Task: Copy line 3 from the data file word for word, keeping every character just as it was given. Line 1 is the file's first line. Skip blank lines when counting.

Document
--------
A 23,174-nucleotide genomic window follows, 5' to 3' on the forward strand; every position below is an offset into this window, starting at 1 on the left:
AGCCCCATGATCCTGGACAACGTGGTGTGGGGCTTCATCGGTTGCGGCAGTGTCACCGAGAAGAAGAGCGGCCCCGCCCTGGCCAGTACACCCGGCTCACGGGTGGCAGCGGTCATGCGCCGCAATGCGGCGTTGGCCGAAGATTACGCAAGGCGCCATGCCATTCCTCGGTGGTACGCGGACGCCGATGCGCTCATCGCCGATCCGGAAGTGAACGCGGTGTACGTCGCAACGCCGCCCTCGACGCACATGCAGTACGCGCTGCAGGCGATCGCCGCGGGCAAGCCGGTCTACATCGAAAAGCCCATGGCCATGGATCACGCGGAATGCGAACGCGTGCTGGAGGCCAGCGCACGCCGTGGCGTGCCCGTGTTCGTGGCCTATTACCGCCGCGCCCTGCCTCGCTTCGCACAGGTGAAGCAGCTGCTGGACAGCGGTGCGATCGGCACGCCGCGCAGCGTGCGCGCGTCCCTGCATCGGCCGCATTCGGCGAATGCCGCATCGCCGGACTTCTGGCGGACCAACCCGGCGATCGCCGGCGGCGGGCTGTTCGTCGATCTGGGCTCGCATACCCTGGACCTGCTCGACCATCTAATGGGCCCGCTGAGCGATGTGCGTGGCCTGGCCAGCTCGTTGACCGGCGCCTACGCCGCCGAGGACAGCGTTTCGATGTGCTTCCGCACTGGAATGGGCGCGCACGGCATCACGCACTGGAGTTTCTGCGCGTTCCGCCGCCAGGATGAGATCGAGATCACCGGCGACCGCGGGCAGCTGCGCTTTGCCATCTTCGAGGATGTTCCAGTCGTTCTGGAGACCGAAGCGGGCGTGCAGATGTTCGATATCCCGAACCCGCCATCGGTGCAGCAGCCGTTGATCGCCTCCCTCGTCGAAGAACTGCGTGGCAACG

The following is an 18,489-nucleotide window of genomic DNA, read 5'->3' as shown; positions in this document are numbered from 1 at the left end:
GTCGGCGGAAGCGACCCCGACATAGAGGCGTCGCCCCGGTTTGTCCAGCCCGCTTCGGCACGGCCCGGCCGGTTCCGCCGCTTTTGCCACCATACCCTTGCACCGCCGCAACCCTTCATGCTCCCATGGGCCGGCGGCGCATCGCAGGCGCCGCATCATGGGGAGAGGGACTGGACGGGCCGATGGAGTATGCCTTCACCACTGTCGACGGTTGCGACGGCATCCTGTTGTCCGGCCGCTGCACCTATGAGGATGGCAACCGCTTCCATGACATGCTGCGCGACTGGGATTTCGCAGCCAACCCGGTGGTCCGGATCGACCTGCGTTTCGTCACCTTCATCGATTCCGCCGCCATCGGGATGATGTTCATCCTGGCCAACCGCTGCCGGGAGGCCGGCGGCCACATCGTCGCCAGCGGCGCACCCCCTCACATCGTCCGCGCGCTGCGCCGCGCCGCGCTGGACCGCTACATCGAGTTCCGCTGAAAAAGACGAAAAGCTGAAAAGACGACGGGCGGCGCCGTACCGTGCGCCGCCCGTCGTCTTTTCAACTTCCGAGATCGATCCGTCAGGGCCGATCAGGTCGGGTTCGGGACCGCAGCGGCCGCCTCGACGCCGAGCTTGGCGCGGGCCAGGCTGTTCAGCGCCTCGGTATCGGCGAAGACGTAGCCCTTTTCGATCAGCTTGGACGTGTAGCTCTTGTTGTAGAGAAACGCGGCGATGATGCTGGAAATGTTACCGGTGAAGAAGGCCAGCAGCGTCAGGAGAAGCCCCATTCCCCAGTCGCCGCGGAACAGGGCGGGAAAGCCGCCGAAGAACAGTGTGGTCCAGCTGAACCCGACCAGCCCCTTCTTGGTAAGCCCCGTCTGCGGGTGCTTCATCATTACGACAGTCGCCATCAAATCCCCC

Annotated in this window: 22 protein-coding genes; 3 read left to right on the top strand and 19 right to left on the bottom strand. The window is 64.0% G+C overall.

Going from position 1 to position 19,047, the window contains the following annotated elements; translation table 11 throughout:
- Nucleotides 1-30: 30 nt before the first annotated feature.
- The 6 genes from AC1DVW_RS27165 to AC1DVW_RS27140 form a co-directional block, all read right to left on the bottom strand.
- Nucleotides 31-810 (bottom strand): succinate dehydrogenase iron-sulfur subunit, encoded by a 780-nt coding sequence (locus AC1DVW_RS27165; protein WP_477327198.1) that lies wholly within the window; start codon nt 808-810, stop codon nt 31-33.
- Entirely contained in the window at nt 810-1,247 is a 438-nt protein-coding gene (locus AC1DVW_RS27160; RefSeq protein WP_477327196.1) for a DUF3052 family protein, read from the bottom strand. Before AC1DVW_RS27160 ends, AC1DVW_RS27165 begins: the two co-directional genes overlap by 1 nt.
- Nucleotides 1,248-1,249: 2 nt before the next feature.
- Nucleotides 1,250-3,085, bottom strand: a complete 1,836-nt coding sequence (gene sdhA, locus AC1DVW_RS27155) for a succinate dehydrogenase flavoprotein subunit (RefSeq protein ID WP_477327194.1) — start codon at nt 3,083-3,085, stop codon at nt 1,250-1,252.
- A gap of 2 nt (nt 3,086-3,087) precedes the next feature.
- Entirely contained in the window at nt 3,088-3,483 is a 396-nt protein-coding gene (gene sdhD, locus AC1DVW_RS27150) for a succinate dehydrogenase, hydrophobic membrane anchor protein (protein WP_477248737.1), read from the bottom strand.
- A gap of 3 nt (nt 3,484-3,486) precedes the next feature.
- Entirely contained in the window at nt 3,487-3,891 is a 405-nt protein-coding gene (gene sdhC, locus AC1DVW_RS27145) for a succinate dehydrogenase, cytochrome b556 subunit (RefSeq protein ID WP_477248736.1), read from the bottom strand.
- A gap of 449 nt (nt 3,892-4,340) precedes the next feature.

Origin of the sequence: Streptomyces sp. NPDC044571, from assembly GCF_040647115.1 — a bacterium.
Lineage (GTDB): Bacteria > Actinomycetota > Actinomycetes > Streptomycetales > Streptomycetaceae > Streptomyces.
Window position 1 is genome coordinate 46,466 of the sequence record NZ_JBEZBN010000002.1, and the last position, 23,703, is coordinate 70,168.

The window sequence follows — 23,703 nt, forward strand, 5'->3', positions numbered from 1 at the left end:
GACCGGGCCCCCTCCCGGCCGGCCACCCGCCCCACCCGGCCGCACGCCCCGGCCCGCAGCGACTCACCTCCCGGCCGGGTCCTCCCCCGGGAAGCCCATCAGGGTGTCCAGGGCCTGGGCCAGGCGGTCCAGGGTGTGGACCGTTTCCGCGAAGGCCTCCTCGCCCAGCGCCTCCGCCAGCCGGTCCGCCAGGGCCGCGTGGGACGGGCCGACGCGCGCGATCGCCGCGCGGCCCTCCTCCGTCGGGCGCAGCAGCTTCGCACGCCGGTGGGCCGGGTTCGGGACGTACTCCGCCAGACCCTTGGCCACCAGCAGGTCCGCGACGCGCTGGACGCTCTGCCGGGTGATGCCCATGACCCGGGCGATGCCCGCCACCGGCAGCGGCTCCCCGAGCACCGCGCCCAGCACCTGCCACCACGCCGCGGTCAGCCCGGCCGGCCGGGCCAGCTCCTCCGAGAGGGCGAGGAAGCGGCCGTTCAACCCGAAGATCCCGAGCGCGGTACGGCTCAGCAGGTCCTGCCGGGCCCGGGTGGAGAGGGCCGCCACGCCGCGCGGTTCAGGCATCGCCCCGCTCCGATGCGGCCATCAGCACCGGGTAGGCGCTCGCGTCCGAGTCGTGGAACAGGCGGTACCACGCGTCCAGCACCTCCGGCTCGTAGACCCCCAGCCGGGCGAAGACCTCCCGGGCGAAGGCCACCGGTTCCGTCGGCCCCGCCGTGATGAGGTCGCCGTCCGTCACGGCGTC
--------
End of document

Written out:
The following is an 18,489-nucleotide window of genomic DNA, read 5'->3' as shown; positions in this document are numbered from 1 at the left end: